Judge Clark Douglas (insert your favorite terribly inappropriate joke about a racist German Shepherd here).
When man's best friend becomes his fiercest enemy…
"Did you train him?"
Facts of the Case
While out driving at night, an aspiring young actress named Julie Sawyer (Kristy McNichol, Two Moon Junction) has an accident. She hit a white German Shepherd, but fortunately Julie is a very caring young woman. She puts the dog in her car and takes him to the vet. After the dog has been treated, Julie agrees to take him home until she can find the owner. Things seem to be going smoothly at first, and Julie is slowly but surely growing attached to the dog. Then something tragic happens. Julie's close friend is savagely attacked by the dog, which causes severe injuries. Julie initially contemplates having the dog put to sleep, but she just can't bear the thought of killing him. Maybe he can be deprogrammed.
Julie takes the dog to an agency that specializes in training dangerous animals. The owner (Burl Ives, So Dear to My Heart) is hesitant about taking on the case. He knows that it can be incredibly difficult to cure an attack dog. Quite quickly, another discovery is made. This dog is not just any attack dog. He is a "White Dog," a canine that has been programmed by a racist master to attack and kill any and every black person within sight. The owner immediately demands that the dog be shot, but an African-American trainer (Paul Winfield, Sounder) protests. He wants an opportunity to try and cure this dog. He has tried and failed before…can he attain different results this time?
When Samuel Fuller's White Dog was created, it made a lot of people very nervous. Particularly the studio heads at Paramount. They were hesitant about the idea of releasing the film theatrically, particularly in light of a statement from the NAACP condemning the film. The film was shown as a television movie, and then more or less forgotten about. It was briefly resurrected in 1991 for an art house theatrical run, and then was forgotten about once again. The film was not released on VHS or DVD in America, and many thought that Fuller's film would just fade away. Thankfully, the Criterion Collection has come to the rescue, restoring and preserving this unique and compelling film.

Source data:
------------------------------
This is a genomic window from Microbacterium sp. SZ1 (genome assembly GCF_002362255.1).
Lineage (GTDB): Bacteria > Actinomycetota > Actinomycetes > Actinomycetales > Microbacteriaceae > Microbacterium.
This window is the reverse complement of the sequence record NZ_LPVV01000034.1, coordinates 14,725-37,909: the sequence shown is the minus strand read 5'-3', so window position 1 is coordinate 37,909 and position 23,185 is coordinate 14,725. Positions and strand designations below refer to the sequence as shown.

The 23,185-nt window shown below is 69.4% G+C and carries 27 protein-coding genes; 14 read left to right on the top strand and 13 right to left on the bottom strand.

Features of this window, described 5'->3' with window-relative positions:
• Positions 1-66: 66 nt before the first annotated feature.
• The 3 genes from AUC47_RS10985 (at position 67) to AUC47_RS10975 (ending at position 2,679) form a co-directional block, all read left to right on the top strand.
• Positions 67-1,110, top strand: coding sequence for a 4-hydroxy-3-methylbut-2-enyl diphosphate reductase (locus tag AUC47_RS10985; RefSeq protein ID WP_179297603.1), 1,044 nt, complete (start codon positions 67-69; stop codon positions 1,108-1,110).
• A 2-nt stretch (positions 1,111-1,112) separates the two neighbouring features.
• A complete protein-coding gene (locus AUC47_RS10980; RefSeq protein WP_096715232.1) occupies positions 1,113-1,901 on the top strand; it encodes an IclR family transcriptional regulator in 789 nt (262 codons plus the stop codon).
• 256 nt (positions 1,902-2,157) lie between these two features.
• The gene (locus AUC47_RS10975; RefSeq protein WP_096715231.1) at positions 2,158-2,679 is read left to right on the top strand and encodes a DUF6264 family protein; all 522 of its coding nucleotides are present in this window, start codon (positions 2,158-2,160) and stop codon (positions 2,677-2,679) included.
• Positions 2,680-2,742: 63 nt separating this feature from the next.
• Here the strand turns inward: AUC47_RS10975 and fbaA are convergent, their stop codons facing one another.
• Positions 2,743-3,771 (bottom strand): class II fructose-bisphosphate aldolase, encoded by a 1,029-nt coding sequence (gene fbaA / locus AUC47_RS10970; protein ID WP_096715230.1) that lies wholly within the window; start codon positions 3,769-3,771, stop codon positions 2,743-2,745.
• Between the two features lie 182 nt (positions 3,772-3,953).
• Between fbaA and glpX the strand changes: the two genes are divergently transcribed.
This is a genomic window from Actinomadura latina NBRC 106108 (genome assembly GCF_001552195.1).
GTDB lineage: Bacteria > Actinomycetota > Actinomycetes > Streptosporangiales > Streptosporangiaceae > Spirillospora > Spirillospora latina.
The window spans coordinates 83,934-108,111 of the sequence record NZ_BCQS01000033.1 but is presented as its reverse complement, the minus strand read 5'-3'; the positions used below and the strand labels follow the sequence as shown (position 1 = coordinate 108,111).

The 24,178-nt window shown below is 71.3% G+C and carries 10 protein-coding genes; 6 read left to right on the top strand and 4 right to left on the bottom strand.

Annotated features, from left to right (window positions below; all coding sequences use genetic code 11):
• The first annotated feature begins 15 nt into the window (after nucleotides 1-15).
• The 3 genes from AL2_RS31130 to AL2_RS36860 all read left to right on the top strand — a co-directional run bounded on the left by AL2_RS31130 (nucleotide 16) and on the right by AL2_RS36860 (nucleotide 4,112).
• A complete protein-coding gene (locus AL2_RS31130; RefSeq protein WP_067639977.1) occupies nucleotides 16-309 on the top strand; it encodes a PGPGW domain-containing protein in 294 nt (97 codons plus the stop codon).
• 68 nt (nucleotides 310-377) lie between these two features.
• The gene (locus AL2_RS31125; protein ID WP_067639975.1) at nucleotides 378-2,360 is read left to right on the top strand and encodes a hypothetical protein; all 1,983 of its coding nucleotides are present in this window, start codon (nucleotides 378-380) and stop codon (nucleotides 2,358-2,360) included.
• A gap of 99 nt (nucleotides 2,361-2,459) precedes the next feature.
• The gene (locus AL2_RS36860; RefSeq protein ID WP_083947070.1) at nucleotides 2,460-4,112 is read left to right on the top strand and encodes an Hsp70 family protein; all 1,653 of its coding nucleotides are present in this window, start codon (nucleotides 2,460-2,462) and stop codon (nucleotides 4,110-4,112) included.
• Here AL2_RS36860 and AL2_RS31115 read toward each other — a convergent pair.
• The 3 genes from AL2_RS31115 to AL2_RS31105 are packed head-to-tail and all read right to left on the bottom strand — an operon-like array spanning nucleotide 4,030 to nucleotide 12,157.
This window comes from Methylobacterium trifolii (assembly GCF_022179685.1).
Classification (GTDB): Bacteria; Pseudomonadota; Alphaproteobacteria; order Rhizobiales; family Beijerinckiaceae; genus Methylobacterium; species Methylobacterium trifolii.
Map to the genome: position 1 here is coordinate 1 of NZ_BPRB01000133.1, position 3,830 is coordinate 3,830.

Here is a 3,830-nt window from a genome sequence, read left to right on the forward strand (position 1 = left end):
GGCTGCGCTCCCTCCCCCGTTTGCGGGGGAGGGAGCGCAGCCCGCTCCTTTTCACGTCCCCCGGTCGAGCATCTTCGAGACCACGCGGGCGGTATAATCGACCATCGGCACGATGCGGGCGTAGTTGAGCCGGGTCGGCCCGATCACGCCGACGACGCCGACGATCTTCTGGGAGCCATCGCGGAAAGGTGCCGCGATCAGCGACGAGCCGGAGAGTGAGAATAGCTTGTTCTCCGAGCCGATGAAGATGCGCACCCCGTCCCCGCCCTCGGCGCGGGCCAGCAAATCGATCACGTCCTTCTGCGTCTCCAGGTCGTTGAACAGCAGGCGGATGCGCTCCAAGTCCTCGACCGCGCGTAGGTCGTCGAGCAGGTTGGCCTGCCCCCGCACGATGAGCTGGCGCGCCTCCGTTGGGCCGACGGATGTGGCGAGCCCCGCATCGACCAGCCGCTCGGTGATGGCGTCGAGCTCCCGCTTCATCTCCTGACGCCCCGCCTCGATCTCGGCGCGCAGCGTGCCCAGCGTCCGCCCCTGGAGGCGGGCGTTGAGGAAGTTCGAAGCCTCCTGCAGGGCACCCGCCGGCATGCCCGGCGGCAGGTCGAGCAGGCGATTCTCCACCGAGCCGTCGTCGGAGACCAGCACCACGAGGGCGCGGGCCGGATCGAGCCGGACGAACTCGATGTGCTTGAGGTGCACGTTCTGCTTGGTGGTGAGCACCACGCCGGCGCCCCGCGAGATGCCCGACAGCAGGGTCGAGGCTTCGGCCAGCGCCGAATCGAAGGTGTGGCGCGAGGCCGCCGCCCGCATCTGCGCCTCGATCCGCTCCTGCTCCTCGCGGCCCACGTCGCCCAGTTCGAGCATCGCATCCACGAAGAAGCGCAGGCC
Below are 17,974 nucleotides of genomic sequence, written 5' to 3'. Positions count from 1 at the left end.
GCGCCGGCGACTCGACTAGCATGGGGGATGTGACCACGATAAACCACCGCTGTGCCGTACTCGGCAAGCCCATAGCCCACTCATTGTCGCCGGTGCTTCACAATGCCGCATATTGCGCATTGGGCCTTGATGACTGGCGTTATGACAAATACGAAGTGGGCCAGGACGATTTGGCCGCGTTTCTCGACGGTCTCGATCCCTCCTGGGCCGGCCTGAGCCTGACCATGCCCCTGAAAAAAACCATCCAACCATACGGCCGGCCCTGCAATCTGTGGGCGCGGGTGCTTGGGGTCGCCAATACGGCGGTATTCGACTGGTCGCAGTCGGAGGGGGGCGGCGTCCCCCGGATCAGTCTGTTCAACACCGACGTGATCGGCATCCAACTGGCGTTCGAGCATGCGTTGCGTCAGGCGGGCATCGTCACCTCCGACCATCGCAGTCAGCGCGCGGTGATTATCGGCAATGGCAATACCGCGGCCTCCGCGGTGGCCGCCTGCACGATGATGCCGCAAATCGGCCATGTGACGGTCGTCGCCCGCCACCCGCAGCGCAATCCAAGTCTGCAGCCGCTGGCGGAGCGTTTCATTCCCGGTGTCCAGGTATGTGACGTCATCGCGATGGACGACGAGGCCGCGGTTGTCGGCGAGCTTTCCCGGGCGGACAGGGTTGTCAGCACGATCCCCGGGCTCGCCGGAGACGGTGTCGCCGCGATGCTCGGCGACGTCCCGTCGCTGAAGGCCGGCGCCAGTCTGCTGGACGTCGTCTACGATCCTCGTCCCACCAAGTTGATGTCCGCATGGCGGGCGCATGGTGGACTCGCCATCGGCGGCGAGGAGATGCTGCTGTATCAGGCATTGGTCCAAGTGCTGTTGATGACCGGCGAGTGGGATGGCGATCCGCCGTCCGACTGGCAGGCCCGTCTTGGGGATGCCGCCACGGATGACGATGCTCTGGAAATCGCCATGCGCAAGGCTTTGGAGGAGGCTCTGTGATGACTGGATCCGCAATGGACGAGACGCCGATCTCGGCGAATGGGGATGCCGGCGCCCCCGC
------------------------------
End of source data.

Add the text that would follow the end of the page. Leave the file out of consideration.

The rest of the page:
It's a little hard to believe that so few people understood the movie, but apparently that was the case. Those who saw the film viewed it on a very literal level. To them, it was nothing more than an exploitive horror film about a racist dog. Icky. Surely the film will be viewed with greater perception in 2008, as White Dog is quite obviously working on a metaphoric level. White Dogs really did exist (and for all I know they still do), and were trained to hate anyone with dark skin. Once this hatred was built into the dog, it was almost impossible to remove. It wasn't the fault of the dog, it was the fault of hateful individuals who were attempting to brainwash impressionable young animals with their own bigotry. Many children have become racists because that is what their parents raised them to be.
White Dog attacks common thinking when it comes to racism, suggesting that simply putting out fires when they arise will never do anything to help solve the problem. The film not-so-subtly argues that racism must be confronted and dealt with before it has the opportunity to turn into violence. It also acknowledges the such a "de-programming process" can be extraordinarily difficult…maybe even impossible. On this symbolic level, the film is quite effective and thought-provoking, and remains surprisingly relevant today (most films about racism tend to date rather quickly).